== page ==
We answer basic questions about the "Charleston University Act."
A bill to merge the Medical University of South Carolina with the College of Charleston hasn't come up for a vote yet in the General Assembly, but MUSC leaders say the mere idea is already damaging their ability to hire a new president.
Top contenders have withdrawn their names from the search amid such uncertainty about the future of the school, said MUSC Board of Trustees Chairman Tom Stephenson.
"We had a telephone call last week with our consultant, and the first thing out of the consultant's mouth was that this merger talk has affected our applicant pool," Stephenson said. "People don't want to come here and move from some distant place with this much uncertainty."
The Board of Trustees passed a resolution Thursday opposing the "Charleston University Act," which proposes to merge the schools by July 1, 2016.
All board members who voted were in favor of the resolution to oppose the merger; one board member, Michael Stavrinakis, abstained from the vote.
Stavrinakis recused himself because his brother, Rep. Leon Stavrinakis, D-Charleston, filed the merger bill with Rep. Jim Merrill, R-Charleston, in the S.C. House of Representatives last week.
"I have a great affinity for this board and its members, and I appreciate the passion of this board and what they believe," Michael Stavrinakis said. "I also have a great affinity and passion of the authors of the bill."
The Board of Trustees heard lengthy testimony from faculty, staff and students on Thursday before passing the resolution. All those speakers opposed the bill to merge the schools.
"I think it creates confusion," said Jim Fisher, vice president for development and alumni affairs.
Fisher said a merger could make it difficult to raise $50 million in donations that the board estimates it needs to build a new $350 million women's and children's hospital.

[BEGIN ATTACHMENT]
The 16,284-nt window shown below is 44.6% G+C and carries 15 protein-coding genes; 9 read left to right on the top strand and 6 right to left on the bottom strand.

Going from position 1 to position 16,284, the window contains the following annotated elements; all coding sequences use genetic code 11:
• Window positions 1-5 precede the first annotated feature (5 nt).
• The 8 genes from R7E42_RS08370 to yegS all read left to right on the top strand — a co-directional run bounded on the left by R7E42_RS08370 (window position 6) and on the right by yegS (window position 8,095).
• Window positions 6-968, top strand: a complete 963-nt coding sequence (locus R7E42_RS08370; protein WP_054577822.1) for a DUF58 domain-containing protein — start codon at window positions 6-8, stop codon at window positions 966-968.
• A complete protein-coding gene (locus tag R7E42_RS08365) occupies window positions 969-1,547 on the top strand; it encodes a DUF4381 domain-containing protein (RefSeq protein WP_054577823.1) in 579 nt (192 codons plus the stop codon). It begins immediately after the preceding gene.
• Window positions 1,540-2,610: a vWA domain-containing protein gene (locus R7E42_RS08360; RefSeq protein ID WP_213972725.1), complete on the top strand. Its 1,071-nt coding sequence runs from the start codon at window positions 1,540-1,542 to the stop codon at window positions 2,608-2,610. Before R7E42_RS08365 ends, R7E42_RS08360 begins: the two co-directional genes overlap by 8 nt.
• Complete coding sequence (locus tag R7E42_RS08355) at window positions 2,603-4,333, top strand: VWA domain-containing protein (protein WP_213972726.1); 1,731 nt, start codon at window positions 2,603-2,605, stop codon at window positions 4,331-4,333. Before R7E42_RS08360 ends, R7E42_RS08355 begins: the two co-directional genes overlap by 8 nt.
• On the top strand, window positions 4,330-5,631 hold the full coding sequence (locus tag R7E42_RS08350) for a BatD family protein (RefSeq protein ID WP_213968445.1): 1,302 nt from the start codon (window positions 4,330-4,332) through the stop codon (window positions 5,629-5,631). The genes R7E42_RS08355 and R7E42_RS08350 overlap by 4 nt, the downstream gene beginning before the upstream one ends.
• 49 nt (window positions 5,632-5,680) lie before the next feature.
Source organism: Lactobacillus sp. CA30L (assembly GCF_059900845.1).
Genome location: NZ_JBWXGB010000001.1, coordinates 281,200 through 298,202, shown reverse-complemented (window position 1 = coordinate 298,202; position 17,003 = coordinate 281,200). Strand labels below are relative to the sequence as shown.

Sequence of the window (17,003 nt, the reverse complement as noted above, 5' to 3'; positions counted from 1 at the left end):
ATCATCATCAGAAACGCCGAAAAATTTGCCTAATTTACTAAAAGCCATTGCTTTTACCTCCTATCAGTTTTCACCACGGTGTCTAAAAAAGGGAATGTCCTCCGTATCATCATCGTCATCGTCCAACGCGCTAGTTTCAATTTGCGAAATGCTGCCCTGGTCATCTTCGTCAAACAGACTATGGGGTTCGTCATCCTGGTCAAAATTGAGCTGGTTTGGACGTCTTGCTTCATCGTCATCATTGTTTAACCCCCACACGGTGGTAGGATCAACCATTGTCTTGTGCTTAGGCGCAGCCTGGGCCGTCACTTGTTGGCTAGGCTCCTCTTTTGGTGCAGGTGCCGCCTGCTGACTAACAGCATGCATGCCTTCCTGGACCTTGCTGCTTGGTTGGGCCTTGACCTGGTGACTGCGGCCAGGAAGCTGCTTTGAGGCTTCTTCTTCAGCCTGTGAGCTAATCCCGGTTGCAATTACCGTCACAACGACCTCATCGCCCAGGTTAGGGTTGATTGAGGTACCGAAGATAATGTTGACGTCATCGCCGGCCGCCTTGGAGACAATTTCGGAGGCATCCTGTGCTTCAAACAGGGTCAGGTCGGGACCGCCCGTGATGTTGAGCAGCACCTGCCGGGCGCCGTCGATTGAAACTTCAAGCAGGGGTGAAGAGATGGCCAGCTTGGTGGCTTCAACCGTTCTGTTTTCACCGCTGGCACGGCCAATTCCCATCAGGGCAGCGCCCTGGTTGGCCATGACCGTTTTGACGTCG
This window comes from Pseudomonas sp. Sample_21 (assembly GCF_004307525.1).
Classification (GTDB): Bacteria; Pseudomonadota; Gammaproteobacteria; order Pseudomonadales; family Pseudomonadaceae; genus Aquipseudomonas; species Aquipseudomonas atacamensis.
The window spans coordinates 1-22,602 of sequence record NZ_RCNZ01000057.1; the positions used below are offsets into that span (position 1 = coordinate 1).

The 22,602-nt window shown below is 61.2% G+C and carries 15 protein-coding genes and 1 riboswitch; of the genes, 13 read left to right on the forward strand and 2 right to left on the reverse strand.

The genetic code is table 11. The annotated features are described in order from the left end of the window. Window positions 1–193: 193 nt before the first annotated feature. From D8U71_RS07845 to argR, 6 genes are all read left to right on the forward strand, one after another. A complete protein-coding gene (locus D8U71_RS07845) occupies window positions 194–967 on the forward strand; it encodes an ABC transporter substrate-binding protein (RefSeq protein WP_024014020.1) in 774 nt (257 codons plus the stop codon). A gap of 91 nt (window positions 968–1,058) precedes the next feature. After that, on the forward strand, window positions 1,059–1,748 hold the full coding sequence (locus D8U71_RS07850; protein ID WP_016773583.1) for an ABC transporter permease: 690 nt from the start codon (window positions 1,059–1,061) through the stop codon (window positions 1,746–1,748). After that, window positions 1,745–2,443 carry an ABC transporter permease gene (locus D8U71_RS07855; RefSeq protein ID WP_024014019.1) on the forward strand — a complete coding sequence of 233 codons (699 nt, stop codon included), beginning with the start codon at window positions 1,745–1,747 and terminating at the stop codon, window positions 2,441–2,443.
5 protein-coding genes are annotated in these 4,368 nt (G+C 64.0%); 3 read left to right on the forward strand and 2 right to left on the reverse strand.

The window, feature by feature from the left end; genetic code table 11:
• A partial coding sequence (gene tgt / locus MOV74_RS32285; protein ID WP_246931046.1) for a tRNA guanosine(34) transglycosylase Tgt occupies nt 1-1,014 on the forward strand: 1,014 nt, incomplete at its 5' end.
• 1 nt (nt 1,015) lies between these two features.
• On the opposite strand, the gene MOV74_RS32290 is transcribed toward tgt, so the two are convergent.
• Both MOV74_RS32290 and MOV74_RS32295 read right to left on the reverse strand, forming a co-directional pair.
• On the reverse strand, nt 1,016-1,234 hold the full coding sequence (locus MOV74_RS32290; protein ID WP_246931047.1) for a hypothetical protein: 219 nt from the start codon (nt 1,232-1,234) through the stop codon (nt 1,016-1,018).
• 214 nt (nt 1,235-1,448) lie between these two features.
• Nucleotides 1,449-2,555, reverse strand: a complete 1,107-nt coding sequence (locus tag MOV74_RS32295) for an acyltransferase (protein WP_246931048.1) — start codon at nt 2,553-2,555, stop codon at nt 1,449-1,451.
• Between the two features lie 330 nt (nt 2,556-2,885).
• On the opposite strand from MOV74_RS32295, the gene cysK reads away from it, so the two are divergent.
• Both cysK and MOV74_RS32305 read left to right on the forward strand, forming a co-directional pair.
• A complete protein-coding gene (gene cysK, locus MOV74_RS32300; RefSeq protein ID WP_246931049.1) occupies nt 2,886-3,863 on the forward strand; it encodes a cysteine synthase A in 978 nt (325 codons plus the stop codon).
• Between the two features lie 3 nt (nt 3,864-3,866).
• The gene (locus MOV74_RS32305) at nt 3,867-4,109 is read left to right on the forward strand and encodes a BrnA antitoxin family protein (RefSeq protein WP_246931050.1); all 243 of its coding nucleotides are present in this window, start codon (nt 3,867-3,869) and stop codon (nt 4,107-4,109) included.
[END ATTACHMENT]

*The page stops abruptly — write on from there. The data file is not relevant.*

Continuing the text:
"That's going to have a very negative impact on fundraising," he said.
Katherine Rutland, an MUSC dental student and a College of Charleston graduate, received a round of applause from board members when she argued that a merger would hurt MUSC.
"The caliber of student at the College of Charleston is not in the same arena as MUSC," Rutland said.
"This is not meant to discredit the College of Charleston. I'm proud to call C of C my alma mater. In my opinion, it's an institution that provides an undergraduate education superior to any other in the state."
But, she said, undergraduate students at C of C are not dedicated to their education like MUSC students are. In fact, many of the students who start as freshmen at the College of Charleston never graduate, she said.
"If merged, those that do not graduate would burden our resources and misdirect our attention from our mission of health care education and research," Rutland said.
The bill to merge the schools has been referred to the House Ways and Means committee for consideration. It must pass the S.C. House and the S.C. Senate, then be signed by Gov. Nikki Haley to become law.
The College of Charleston Board of Trustees has not discussed the legislation yet. That board is scheduled to meet in mid-March.
Reach Lauren Sausser at 937-5598.
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